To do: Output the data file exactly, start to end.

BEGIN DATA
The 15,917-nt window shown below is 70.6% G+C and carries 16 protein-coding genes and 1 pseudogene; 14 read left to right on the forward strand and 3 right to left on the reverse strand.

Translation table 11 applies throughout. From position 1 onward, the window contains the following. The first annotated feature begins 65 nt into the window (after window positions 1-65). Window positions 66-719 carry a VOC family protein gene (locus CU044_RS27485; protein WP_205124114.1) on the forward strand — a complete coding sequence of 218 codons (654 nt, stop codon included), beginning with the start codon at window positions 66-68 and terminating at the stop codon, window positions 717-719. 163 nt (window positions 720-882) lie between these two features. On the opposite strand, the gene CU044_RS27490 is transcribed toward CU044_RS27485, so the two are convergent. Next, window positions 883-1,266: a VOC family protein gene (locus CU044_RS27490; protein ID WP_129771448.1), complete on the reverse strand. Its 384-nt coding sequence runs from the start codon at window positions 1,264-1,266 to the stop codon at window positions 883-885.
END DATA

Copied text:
The 15,917-nt window shown below is 70.6% G+C and carries 16 protein-coding genes and 1 pseudogene; 14 read left to right on the forward strand and 3 right to left on the reverse strand.

Translation table 11 applies throughout. From position 1 onward, the window contains the following. The first annotated feature begins 65 nt into the window (after window positions 1-65). Window positions 66-719 carry a VOC family protein gene (locus CU044_RS27485; protein WP_205124114.1) on the forward strand — a complete coding sequence of 218 codons (654 nt, stop codon included), beginning with the start codon at window positions 66-68 and terminating at the stop codon, window positions 717-719. 163 nt (window positions 720-882) lie between these two features. On the opposite strand, the gene CU044_RS27490 is transcribed toward CU044_RS27485, so the two are convergent. Next, window positions 883-1,266: a VOC family protein gene (locus CU044_RS27490; protein ID WP_129771448.1), complete on the reverse strand. Its 384-nt coding sequence runs from the start codon at window positions 1,264-1,266 to the stop codon at window positions 883-885.